Forests in Tanah Papua do not only contribute oxygen to the world. They also serve as the sources of livelihood to the indigenous people and habitat to various flora and fauna. However, massive logging has decreased the diversity.
In a discussion of a Village Head Workshop early November 2021 initiated by EcoNusa and Perdikan, the village representatives in South Sorong Regency, West Papua, shared their experiences when they lost forests due to illegal logging. “In 1992-2002, illegal logging came in and destroyed forests,” said Yohan Tigori, community figure from Onim Sefa Village, Kais Darat District, South Sorong, on Tuesday 2 November 2021.
As to him, the trees like matoa and merbau, which is commonly called iron wood, grew more than they are now. Fauna like cenderawasih, mambruk bird, tree kangaroo, and white shrimp were easily found.
But, after illegal logging company rushed in and the locals also cut trees for trading, the forest condition has changed. “Trees are cut to suffice economic needs. Cenderawasih has also declined in numbers due to the fact that forests have hustle and bustle of human activities so they moved out,” said Yohan.
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Yohanis Kamesrar, the secretary of Haha Village in Seremuk District, shared that few years before a company had come in their village with heavy duties to pick iron wood for export. After the logging, most of land is barren.
In addition to fauna losses, deforestation has brought other consequences in Haha Village. The previously fertile and hard soil turned to be mud in the rain, so it is hard to create cultivation field. River water flowing to the village was formerly clean but not it becomes so dirty that the locals could hardly find shrimp as their daily food and source of income.
Thomas Metibaru of the Wamargege Assembly Body in Konda District had different story. He told that forest logging done by company and local community has brought about serious impact to Wamargege Village at South Sorong coastline. The small river passing through their village has become wider due to erosion. “Is there any reforestation program from the government to replant the already cut trees?” he wondered.
The discussion on forest condition is part of the workshop here. The workshop was part of the School of Eco Involvement program. There were 7 village heads and 22 young peoples and Village Assembly Body (Baperkam) from South Sorong Regency took parts in the workshop held on 1-8 November 2021.
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“The worskshop is intended to change community behavior in forest management because their lives depend much on forests,” said Carmelita Mamonto, EcoNusa’s Coordinator for School of Eco Involvement program.
Team from EcoNusa and Perdikan selected South Sorong as the location of Village Head Workshop noting that the regency’s forests conservation is threatened. That was due to the community habit as discussed and the incoming oil palm companies to the region.
Before 2018, there were 30 oil palm estates acquiring concessions in South Sorong. Fortunately, some of the concessions were revoked by South Sorong Regent in early 2021 due to various violation committed by the corporation.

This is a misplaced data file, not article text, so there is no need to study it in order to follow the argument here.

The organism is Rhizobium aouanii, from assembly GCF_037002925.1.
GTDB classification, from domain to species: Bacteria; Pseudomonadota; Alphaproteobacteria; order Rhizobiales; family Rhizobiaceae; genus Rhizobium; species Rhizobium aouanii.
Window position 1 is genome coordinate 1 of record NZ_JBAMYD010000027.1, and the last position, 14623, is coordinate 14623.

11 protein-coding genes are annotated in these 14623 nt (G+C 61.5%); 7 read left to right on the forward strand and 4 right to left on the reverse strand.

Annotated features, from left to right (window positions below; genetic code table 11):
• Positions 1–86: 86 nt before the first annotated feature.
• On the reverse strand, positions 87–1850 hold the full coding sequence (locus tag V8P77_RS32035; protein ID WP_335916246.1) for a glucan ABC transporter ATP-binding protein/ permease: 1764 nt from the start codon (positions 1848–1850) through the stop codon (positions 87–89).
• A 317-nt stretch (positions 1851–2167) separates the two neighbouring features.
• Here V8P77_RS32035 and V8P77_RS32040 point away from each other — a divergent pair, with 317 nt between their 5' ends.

On the other hand, the result of brief study by interviewing peoples of 12 villages in South Sorong conducted by EcoNusa and Perdikan team on 8-16 October 2021 found that forests sustainability is also threatened by the local community economic condition. Most of their income was spent for staple need. The situation made them susceptible to release their customary areas when palm oil company comes for an investment.
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As to Perdikan Campus’ Board of Trustee member Ahmad Mahmudi, the success of sustainable forest management system is significantly determined by indigenous people and community group that depends their lives on forests. If the local community has strong resistance, they will be able to safeguard and manage forests in sustainable way.
“For the reason, the local community should make serious effort to improve economic, social, politic, knowledge, and technology capacities to create and perform sustainable forest management system,” he said.
Not simply sharing their experiences on forest losses, the local representatives here also discussed forests as their sources of life, forest management policy, village administrative governance policy, and village information and central system. “It is important to build village actively and collaboratively while strengthening cooperation among villages in South Sorong Regency,” said Matheos Rayar, school principal of Social Transformation School in South Sorong.
Following the series of discussion, Niko Mondar, a local figure of Nakna Village in Konda District, said that it requires legal institution in a village or customary context. “The institution is important to control all processes of sustainable social and economic lives while keeping customary areas,” he said.
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Meanwhile, Yunus Krimadi, the Secretary of Wendi Village in Sawiat District, said the workshop here was very useful. They have more understanding on the function of forest area and benefit of the existing ecosystem surrounding the village. “The community should gain knowledge on the area function,” said Yunus.
Editor: Leo Wahyudi